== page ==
EU pig prices under pressure
The EU average pig reference price has now been falling for six consecutive weeks, with the current figure the lowest since February.
For week ended 14 October, the average price stood at €138.77/100kg, well below the average for the year to date. This is also €13 below the price a year ago, although the gap has been narrowing as prices were falling back at a faster rate this time last year.
Interestingly, six weeks earlier, the price had averaged over €151 which is the highest quote of the year. However, this could not be sustained. EU pig supplies remain relatively large while consumer demand is reported to be only average for the time of year, and hence the market has been pressured. Demand on export markets is also reported to be lower than expected, and of course the potential for African Swine Fever to spread remains a cause for concern.
Most major producers have recorded falling prices over the past month, though the drop has generally been more severe in southern member states. Spanish prices dropped by €15/100kg in the four weeks to 14 October, while the Portuguese and French quotes were down by €12 and €8 respectively. Further north, prices in Denmark and the Netherlands were only around €5 lower over the same period, although German prices did fall by more (-€9). With the presence of ASF in its wild boar herd, prices in Belgium were particularly negatively affected and weakened by over €18 compared to 4 weeks before. Although, in more recent weeks they seem to have stabilised.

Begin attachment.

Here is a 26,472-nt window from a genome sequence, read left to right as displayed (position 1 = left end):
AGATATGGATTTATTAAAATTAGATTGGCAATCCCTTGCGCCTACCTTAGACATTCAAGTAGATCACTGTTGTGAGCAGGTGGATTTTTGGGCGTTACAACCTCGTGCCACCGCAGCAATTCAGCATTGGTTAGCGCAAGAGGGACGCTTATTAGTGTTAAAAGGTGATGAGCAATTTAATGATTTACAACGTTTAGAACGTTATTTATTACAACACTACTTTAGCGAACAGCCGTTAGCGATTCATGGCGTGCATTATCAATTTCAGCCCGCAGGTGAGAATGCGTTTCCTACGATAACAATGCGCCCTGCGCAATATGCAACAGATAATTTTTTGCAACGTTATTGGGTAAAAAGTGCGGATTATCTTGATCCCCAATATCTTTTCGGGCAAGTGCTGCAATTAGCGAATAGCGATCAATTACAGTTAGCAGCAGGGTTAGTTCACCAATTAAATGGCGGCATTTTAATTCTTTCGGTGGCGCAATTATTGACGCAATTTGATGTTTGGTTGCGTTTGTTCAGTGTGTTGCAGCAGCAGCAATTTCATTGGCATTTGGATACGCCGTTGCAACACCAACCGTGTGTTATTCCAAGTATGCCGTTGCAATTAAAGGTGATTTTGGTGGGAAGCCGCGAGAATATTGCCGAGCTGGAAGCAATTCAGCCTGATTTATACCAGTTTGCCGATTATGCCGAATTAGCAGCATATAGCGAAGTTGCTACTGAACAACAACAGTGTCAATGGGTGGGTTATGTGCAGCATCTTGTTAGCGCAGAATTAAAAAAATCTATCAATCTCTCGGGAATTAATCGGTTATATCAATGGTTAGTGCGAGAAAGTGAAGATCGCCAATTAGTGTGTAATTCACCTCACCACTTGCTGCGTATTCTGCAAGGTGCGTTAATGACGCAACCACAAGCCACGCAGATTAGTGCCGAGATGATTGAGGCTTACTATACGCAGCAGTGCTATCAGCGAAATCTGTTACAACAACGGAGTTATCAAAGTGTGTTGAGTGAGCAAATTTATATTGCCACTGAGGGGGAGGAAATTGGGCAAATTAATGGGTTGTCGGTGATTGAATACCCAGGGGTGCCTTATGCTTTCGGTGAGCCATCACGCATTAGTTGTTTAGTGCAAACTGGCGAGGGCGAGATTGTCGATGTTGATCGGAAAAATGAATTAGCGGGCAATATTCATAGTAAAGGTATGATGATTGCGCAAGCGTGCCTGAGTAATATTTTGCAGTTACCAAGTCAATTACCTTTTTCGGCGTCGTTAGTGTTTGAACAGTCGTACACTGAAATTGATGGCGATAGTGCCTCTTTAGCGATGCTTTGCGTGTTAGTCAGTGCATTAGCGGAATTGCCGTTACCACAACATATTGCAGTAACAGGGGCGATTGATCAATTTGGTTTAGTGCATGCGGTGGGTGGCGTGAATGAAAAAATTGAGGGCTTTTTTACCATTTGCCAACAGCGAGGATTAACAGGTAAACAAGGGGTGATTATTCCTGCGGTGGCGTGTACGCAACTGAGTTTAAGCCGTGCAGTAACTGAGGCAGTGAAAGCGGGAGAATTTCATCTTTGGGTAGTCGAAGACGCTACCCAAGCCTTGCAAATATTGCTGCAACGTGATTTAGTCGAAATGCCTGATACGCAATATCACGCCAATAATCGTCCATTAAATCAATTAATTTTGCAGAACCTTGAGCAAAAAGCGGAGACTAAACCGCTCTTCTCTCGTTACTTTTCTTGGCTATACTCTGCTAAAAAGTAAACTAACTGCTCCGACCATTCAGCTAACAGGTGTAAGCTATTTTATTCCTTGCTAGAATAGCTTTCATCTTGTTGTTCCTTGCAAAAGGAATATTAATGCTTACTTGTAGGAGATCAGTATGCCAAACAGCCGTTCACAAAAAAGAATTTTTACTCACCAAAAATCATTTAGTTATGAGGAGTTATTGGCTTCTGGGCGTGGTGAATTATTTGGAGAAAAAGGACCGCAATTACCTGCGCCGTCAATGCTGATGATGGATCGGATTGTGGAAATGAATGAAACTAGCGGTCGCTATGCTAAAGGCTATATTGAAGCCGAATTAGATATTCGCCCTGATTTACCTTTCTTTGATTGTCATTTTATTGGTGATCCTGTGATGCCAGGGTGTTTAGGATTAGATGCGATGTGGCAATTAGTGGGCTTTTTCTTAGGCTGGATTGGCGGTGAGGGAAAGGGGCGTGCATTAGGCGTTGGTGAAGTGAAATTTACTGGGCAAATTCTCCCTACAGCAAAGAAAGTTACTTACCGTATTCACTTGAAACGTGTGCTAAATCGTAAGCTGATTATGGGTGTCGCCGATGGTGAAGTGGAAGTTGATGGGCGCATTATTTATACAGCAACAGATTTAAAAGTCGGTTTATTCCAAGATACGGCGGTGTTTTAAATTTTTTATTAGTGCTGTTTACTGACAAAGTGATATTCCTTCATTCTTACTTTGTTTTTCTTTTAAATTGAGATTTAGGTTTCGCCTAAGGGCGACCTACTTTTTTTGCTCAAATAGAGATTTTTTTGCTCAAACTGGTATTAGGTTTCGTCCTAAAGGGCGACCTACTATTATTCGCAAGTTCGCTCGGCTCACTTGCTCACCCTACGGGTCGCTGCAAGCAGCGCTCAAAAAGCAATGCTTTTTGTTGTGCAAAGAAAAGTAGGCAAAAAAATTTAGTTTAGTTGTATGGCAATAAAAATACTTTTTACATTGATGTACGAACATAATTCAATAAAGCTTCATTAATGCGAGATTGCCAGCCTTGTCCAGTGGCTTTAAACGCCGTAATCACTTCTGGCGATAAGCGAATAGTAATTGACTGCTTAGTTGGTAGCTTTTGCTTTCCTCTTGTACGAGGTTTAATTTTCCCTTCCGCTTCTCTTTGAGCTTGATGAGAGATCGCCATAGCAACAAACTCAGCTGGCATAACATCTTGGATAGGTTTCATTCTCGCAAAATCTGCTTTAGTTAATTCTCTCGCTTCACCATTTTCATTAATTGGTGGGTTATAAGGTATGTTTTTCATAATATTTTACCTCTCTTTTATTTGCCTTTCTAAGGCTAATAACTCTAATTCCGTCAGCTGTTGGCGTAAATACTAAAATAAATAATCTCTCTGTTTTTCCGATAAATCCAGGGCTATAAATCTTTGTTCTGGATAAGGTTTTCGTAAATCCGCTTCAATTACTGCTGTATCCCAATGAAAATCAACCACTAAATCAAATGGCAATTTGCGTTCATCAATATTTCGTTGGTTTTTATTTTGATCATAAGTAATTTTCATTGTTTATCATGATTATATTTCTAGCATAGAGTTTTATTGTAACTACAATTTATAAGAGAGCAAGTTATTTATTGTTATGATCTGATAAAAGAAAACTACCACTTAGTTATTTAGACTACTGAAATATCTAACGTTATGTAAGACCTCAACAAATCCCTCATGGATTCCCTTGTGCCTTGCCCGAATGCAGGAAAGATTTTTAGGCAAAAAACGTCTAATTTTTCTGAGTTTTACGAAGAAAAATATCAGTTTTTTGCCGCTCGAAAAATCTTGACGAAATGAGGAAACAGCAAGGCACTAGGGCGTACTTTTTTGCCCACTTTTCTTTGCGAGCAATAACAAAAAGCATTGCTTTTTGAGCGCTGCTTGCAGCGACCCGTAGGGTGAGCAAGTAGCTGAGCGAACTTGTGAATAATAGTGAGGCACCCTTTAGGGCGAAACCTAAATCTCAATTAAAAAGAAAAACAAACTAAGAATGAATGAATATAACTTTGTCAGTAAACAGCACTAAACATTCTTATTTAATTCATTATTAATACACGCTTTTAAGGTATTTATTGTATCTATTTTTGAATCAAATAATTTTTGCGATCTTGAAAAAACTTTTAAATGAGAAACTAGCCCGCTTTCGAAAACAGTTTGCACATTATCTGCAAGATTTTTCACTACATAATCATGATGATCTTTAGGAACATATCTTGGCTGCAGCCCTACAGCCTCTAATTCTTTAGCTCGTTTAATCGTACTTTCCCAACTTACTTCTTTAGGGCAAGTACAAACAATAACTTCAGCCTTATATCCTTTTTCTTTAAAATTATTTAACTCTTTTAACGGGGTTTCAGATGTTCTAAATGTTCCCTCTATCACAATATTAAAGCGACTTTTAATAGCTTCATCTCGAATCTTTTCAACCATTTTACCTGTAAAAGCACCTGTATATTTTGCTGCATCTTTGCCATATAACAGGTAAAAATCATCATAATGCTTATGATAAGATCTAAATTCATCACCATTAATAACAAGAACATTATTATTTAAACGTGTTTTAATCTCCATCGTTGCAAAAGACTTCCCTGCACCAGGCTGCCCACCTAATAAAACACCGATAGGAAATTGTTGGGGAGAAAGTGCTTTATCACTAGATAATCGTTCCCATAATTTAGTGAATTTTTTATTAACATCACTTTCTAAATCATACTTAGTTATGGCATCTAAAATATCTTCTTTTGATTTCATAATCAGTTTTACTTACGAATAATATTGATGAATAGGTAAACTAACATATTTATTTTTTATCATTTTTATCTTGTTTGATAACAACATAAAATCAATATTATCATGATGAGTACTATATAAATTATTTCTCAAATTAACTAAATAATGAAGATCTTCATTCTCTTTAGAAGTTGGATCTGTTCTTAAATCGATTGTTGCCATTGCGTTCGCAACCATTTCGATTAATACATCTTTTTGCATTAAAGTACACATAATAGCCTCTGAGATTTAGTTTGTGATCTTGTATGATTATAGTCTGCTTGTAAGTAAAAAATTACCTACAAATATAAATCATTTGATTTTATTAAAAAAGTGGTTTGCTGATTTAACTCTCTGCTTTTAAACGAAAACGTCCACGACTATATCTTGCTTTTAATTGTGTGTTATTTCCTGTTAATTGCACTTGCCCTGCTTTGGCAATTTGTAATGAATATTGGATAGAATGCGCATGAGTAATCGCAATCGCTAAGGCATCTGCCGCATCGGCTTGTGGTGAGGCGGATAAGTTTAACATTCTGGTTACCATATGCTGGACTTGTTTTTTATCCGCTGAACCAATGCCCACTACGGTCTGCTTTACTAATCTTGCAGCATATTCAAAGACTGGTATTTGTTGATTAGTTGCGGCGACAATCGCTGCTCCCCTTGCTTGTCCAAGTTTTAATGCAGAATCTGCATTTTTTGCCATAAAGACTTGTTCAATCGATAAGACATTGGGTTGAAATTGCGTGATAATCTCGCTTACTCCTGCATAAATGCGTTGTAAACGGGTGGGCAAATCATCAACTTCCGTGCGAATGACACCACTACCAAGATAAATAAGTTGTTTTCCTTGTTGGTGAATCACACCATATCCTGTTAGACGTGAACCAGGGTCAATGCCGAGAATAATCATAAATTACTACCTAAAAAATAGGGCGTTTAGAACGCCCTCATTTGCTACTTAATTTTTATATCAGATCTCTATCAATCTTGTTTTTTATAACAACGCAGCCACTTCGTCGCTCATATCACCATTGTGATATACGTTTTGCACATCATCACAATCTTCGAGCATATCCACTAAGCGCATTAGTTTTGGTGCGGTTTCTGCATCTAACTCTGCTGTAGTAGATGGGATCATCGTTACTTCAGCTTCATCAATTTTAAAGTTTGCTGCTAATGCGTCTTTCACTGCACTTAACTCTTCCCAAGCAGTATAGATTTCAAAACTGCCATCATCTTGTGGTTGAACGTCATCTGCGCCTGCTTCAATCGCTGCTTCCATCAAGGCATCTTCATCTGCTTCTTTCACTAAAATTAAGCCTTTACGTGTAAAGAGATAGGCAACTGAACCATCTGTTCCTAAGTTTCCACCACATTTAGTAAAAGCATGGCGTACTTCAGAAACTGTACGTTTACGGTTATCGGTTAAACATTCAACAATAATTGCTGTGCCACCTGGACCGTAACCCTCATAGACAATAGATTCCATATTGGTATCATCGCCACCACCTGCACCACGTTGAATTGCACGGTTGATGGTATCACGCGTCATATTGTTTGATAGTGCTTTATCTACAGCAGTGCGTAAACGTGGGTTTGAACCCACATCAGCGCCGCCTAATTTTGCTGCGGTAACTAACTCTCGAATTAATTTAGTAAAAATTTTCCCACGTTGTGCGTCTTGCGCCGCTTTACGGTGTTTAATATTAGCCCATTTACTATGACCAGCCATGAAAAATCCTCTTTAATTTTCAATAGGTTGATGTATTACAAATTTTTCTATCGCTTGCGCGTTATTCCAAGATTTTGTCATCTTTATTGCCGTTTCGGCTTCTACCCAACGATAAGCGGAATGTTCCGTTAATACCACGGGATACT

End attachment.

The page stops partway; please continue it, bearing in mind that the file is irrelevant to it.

With some recent strengthening of the pound against the euro, and less dramatic declines in UK prices, the gap between UK and EU reference prices has widened to €27/100kg (24p/kg) in the latest week. This is a larger gap than for most of the year so far, and is also high by historic standards. Hence, UK product may be experiencing tough competition from the continent at the moment.
Bethan Wilkins, Analyst
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